In normal practice, every tuba and euphonium player is at least familiar with the act of pulling slides during performance. For many tubists, it is a vital part of their performance practice, as the vast majority of tubas (regardless of key) require some slide pulling in order to get certain notes in tune. When used as a contemporary technique, the act of slide pulling can be a subtle act, one with a lot of fanfare, or somewhere in between. The primary reason for pulling a slide is to use the tube that is opened up as a way of creating extra noise—when the valve corresponding to that tube is pulled all the way out, the buzz is routed through that tube when depressed. The corresponding sound can be soft, loud, and every dynamic shade in between.
A related technique involves the pulling of slides and adding in various objects to the valve opening. This includes alternate bells and other resonators, allowing for sound to resonate through the now-open valve circuit.
The design of tubas (and to a much lesser extent euphoniums) exhibit a bewildering variety of shapes. A slide that is easy to pull on one instrument may be exceedingly difficult to pull on another. This must be accounted for when using this technique.
The pulling of slides can be noisy, as the slide tends to pop free and clang against the other tubes when it finally is pulled out of its opening.
Pulling slides out to detune certain notes is certainly possible but is of questionable aural impact. Complicating the matter is that some slides tend to be longer than other, to allow for a greater variety of flexibility. The longest tube by far on any tuba or euphonium is the fourth valve, and this slide has quite a bit of leeway. Compare that to the second valve on a compensating tuba or euphonium, which only has about an inch of pull (if that).
Pulling a slide open and then rapidly alternating between ordinario valves and the open slide can create an interesting tremolo effect.
Some performers prefer their valves vented, which means that a hole has been drilled into the valve casing to allow air to exchange while pushing and pulling the slide. Without this vent, the valve would make a popping sound when pressed after moving the slide, due to the change in air pressure created by the slide movement. It can be difficult to plan around the popping sound of the vent, as it is likely to run into situations where the performer of a work has vented valves and cannot create the requisite effect.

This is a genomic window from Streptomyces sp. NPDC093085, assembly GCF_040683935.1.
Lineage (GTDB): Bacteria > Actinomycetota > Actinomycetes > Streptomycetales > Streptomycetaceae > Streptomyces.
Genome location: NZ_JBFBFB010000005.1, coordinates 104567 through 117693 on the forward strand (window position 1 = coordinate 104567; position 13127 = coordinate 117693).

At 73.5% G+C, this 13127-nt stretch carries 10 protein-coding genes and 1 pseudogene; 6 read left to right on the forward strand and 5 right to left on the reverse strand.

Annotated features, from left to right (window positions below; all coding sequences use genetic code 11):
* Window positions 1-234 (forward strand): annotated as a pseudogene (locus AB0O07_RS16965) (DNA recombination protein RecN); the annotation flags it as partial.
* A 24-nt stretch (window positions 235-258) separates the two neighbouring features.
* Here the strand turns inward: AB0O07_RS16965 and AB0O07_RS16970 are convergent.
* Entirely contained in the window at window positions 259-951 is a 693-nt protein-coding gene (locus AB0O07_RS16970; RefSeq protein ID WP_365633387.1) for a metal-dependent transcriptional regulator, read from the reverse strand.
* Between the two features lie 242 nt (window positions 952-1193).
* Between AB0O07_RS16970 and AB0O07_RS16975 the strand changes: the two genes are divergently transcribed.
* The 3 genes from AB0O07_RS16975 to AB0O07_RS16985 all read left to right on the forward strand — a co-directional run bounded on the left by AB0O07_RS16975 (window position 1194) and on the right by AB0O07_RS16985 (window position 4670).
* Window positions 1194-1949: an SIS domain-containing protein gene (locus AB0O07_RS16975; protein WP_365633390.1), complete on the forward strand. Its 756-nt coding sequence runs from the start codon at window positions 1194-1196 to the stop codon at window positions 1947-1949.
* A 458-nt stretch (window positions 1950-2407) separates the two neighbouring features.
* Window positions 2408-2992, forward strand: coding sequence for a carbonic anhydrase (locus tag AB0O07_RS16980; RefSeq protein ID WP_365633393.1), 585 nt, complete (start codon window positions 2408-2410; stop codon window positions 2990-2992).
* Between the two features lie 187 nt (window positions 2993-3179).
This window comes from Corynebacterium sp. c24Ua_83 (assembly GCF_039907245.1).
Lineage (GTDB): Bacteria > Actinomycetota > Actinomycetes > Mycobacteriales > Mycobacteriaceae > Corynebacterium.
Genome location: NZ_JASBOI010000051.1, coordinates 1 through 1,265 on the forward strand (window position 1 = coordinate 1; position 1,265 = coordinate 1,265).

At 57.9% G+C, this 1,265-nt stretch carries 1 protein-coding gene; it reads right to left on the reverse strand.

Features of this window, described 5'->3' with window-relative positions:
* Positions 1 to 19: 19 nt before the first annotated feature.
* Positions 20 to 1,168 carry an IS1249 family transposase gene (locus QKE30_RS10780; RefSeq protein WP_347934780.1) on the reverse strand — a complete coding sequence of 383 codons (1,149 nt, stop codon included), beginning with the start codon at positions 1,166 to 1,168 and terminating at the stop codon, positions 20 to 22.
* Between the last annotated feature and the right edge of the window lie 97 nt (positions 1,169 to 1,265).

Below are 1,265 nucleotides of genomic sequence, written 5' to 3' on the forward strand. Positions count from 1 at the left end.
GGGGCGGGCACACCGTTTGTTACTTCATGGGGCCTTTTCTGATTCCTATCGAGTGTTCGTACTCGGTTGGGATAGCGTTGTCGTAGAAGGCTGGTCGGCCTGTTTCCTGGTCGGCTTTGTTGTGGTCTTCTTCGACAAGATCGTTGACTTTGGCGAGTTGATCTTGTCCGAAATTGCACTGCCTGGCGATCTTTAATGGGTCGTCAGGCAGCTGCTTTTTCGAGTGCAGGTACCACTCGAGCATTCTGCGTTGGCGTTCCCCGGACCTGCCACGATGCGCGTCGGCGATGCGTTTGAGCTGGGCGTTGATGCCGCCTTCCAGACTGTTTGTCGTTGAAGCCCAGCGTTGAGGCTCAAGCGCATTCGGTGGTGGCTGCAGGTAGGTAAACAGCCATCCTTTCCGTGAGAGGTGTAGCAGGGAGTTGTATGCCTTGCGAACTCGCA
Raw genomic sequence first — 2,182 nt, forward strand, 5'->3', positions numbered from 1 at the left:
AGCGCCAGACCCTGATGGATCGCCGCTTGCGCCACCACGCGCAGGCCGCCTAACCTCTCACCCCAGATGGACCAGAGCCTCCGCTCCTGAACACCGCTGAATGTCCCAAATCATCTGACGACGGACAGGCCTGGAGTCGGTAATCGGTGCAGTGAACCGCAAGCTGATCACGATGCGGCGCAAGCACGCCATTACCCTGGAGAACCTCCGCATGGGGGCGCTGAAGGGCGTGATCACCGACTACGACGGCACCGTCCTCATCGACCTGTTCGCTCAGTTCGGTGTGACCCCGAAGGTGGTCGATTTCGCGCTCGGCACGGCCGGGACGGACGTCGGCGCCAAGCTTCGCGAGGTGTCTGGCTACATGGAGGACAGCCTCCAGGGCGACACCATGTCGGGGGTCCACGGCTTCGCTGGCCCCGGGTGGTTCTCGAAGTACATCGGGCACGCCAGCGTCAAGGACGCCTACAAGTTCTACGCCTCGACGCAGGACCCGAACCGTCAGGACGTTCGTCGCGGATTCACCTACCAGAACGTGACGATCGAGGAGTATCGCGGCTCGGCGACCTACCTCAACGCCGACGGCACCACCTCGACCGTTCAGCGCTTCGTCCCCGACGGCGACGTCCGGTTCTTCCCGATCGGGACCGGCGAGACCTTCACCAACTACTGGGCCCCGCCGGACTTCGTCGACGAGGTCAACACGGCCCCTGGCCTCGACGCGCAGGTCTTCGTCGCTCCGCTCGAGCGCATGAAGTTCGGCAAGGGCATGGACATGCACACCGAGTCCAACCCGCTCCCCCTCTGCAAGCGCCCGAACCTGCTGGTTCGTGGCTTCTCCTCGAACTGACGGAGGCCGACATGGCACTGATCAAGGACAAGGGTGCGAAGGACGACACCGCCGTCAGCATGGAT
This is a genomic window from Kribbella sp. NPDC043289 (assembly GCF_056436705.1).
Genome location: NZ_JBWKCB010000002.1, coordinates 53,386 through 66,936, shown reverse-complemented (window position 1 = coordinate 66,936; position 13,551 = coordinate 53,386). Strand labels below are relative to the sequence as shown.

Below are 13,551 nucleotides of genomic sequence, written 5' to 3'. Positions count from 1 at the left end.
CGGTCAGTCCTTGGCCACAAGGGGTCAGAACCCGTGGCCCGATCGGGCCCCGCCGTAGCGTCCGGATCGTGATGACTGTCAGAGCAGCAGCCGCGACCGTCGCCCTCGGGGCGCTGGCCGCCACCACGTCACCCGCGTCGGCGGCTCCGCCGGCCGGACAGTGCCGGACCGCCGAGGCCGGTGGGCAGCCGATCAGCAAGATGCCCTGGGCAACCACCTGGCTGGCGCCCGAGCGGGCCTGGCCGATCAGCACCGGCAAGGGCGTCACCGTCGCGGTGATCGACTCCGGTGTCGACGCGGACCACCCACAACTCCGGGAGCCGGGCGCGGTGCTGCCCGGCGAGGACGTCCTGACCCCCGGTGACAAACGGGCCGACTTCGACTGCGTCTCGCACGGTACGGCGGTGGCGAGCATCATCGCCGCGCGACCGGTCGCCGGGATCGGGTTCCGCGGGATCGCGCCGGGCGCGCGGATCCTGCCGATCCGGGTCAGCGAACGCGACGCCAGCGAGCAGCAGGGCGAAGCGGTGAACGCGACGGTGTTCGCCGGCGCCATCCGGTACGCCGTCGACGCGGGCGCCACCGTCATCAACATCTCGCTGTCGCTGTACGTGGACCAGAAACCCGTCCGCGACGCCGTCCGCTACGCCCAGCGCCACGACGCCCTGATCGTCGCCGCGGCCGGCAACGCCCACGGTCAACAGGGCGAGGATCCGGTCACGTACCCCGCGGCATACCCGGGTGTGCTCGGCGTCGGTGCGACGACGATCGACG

If alternative bells are to be inserted into the tuba or euphonium valve slides, some experimentation must be done ahead of time to find the right size of bell.
The composer must be aware of the tuba or euphonium’s valve block when pulling slides, as an open slide negates the valves below it in the block when activated. For instance, if the first slide is pulled on a tuba, then when the first valve is pressed, all other valves are nullified. This is because the open slide breaks the valve circuit, disallowing the air from continuing through the valve block.
A simple text direction is usually enough to suffice for this technique. If the pulling of slides is more complex than a simple direction, any text-or-symbol-based notation will suffice, as long as it is clear and consistent. The example below achieves this technique through a text prompt, but it is also possible to notate the effect viathe use of pitch modifications, (i.e., with a note sliding lower and back to pitch to indicate a slide pulled out and back in, and vice versa). It must be said, though, that this other notational form may be confused with a normal lip bend.
Intermediate to Professional
Works to consider (bolded titles are particularly representative examples of this technique)
19 E. Main St., Alhambra, CA 91801 – Nicholas Deyoe
Three Essays – William Penn
Piernikiana – Witold Szalonek